How is Trump able to withdraw from the Iran deal without Congressional approval?
Under U.S. law, the JCPOA is a non-binding political commitment. According to the U.S. State Department, it specifically is not an executive agreement or a treaty. There are widespread incorrect reports that it is an executive agreement. In contrast to treaties, which require two-thirds of the Senate to consent to ratification, political commitments require no congressional approval, and are not legally binding as a matter of domestic law (although in some cases they may be binding on the U.S. as a matter of international law).
It was not approved by Congress in general (as laws must be) nor approved by the Senate (as treaties must be). Barack Obama signed it on his own authority as president. Donald Trump withdrew from it under his authority as president, since he replaced Barack Obama.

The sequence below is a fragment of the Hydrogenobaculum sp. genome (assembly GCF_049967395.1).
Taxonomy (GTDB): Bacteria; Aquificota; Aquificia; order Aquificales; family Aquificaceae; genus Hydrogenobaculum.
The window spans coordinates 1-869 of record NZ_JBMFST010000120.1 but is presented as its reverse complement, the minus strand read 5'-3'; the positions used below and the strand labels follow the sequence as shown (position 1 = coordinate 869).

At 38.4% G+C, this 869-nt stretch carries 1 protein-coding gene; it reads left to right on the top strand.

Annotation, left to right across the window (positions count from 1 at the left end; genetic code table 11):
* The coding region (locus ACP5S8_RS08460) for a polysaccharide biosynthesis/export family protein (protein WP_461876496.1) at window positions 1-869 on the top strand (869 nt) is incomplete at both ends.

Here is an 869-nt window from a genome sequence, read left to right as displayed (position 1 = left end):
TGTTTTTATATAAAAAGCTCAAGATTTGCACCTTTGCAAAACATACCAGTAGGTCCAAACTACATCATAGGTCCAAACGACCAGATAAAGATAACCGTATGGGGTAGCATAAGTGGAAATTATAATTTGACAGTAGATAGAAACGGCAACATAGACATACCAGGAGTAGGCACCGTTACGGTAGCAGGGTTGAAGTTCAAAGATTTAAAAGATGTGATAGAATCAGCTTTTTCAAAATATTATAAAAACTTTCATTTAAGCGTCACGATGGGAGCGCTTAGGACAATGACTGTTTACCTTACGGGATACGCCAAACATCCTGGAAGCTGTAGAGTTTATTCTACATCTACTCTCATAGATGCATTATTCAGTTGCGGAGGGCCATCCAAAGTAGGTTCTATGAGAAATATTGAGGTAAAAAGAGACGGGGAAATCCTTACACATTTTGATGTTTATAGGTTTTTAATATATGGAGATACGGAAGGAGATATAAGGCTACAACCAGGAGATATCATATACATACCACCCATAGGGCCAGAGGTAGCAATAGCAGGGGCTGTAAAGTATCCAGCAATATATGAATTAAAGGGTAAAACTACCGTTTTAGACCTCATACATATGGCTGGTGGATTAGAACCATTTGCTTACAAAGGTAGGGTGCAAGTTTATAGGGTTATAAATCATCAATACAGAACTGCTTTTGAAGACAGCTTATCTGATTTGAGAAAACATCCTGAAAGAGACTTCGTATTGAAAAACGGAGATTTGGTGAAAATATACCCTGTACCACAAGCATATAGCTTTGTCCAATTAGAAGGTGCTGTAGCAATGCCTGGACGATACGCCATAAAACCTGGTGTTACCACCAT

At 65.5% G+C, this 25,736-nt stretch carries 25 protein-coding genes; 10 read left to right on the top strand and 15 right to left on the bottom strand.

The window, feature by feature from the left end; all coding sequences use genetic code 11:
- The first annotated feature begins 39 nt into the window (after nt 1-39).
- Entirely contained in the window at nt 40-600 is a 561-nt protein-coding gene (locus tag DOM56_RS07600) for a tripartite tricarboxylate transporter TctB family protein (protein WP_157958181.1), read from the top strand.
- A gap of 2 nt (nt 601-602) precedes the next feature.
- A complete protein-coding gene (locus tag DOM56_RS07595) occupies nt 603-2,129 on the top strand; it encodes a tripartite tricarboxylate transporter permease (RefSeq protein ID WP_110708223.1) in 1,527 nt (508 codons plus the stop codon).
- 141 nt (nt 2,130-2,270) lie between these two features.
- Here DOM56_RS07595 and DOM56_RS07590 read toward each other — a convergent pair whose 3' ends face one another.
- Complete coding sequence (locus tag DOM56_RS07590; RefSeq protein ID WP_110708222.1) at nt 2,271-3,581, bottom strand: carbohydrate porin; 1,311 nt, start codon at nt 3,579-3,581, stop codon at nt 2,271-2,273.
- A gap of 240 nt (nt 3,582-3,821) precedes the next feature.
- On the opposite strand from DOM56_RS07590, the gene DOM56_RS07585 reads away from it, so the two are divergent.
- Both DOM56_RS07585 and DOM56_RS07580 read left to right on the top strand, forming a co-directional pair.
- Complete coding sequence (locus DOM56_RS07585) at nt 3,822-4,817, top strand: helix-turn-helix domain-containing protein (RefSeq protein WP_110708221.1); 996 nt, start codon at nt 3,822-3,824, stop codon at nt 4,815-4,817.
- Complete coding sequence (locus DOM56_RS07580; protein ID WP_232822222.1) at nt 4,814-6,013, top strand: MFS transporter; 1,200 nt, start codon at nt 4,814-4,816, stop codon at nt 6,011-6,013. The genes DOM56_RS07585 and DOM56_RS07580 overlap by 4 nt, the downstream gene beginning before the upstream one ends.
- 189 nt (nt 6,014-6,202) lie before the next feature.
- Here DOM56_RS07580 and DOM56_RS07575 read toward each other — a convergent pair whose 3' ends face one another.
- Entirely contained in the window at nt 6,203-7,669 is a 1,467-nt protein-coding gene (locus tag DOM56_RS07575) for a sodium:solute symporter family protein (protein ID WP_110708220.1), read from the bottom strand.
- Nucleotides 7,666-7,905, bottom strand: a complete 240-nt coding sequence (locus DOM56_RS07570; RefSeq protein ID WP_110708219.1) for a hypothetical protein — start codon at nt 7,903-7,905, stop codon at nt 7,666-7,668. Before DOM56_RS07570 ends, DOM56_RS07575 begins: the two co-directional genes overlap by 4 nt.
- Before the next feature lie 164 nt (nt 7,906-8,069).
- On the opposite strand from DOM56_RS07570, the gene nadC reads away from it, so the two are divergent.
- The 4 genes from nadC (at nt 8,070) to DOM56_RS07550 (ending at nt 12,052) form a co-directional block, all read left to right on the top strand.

Congress did pass provisions requiring that the president review the deal and certify that it was working. Obama did this regularly. At the beginning of his administration Trump also did these certifications, apparently on the advice of Secretary of State Rex Tillerson. He stopped certifying this October 13th, 2017. Anyway, these provisions restricted the president's acceptance of the deal, not withdrawal.
Presumably Obama thought that he was going to be replaced by a president who would choose to stay in the deal. So he wasn't so worried about forcing that. In addition, it's not clear that he had sufficient congressional support to make a more permanent deal, either by treaty or by passing a law removing the sanctions.